Donald Trump may have, for a time, captivated Republican voters to the point where many favored him as the front-runner among potential GOP presidential candidates. In late April, for instance, the businessman and reality television host led a Rasmussen poll of GOP primary voters, and, earlier that month, Public Policy Polling revealed that Trump led the entire GOP field by nine points.
At the time, Trump told radio host Rush Limbaugh that his popularity was simply the result of people responding to his “message” – specifically, the message that President Barack Obama may or may not have been born in the United States and, thus, owes it to the American people to prove his citizenship by releasing a copy of his long-form birth certificate. Daily Show host Jon Stewart called the early fervor over Trump “premature ejaculation,” while many big names within the Republican party – from “old school” Republicans like Karl Rove to the party’s “new blood,” like Rand Paul, and even conservative pundits like like Ann Coulter and Glenn Beck – all, at one time or another, expressed concern and frustration over Trump’s insistence on repeatedly trotting out the “birther” issue and, indeed, making it the cornerstone of what may or may not have been either a toe-dip into a formal campaign, a calculated effort to draw attention to his television show, or some combination thereof.
But it would now appear that Trump’s meteoric rise to the tops of these polls and the media frenzy that came along with it may end up being footnotes in his biography (Too Trump To Trump: A Portrait Of Donald Trump, with a foreword by Donald Trump. Illustrations by Trump, Donald). Today, Public Policy Polling revealed that his popularity has dropped both quickly and dramatically:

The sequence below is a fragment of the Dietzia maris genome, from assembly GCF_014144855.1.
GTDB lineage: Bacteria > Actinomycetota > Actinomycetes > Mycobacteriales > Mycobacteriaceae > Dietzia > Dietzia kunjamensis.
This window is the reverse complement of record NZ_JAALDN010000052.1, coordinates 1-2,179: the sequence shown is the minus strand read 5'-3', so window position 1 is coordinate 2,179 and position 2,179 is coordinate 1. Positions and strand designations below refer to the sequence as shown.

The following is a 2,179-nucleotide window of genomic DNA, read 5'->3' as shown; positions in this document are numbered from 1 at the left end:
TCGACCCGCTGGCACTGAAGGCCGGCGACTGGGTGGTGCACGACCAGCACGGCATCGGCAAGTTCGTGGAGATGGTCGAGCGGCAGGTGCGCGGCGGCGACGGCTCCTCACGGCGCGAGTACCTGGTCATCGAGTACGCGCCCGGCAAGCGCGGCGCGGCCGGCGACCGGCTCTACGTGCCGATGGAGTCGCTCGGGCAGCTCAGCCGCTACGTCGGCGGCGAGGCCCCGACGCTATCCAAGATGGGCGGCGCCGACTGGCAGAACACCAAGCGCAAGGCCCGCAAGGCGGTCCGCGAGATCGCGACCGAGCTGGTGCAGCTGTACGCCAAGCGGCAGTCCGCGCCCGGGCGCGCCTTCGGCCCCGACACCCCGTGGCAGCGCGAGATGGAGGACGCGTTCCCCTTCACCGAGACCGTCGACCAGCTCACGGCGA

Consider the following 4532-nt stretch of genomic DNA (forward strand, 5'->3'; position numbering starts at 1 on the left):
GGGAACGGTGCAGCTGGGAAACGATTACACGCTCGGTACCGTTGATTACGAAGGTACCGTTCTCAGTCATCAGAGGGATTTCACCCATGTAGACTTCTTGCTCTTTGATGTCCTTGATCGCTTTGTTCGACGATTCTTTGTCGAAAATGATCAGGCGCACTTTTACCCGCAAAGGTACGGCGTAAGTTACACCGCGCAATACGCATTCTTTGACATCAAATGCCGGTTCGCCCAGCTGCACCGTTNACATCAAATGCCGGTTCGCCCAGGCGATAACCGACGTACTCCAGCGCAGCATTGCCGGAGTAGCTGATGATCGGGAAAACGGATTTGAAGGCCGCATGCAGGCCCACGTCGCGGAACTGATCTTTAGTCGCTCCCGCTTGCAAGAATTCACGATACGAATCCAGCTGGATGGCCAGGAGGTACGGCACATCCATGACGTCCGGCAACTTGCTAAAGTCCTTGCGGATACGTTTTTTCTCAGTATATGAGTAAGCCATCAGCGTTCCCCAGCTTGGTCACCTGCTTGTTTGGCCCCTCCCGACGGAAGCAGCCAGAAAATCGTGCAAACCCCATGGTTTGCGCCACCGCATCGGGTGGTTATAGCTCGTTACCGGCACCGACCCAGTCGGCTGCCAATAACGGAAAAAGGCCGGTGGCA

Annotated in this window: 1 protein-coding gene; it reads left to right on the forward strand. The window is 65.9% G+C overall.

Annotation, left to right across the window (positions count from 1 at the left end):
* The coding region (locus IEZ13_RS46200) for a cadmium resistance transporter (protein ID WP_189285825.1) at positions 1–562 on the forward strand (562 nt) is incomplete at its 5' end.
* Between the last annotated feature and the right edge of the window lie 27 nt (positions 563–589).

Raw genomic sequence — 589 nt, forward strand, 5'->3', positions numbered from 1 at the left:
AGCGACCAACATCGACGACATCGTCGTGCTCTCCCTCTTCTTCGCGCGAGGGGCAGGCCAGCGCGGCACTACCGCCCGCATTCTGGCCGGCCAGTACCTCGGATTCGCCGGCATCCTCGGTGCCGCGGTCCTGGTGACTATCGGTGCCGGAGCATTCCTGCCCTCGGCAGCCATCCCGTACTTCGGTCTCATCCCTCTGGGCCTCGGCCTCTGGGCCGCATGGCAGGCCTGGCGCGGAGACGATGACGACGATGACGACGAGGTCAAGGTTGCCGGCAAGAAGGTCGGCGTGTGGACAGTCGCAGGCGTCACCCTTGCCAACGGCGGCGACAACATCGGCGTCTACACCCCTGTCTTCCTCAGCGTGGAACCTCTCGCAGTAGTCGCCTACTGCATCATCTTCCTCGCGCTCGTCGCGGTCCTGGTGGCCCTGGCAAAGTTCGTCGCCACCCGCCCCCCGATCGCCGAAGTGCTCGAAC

Donald Trump has had one of the quickest rises and falls in the history of Presidential politics. Last month we found him leading the Republican field with 26%. In the space of just four weeks he’s dropped all the way down to 8%, putting him in a tie for fifth place with Ron Paul.
Mike Huckabee and Mitt Romney are at the top of the GOP race with 19% and 18% respectively. Newt Gingrich and Sarah Palin are further back at 13% and 12%, followed by Trump and Paul at 8%, Michele Bachmann at 7%, and Tim Pawlenty at 5%.
As Trump got more and more exposure over the last month Republicans didn’t just decide they weren’t interested in having him as their nominee- they also decided they flat don’t like him. Only 34% of GOP voters now have a favorable opinion of Trump to 53% who view him in a negative light.
Conservative blog Hot Air does, however, offer to place the results in some sort of perspective:
This is PPP, of course, a pollster that identifies itself as “a Democratic polling company,” but this is a survey of Republican voters alone, so sampling won’t be as much of an issue. If this is accurate, Trump would do better to invest in his television series rather than a vanity campaign for President — and he’s probably smart enough to know it.
Either way you slice it, the takeaway here seems to be that Trump is a masterful marketing professional, who knows how to get attention and inspire headlines. Whether he also knows when to stop, when to bow out when people find themselves saturated by any given name or brand or idea, is yet to be seen.
Now. Won’t someone please reach out and make sure Lawrence O’Donnell didn’t strain something while clapping enthusiastically?
Have a tip we should know? firstname.lastname@example.org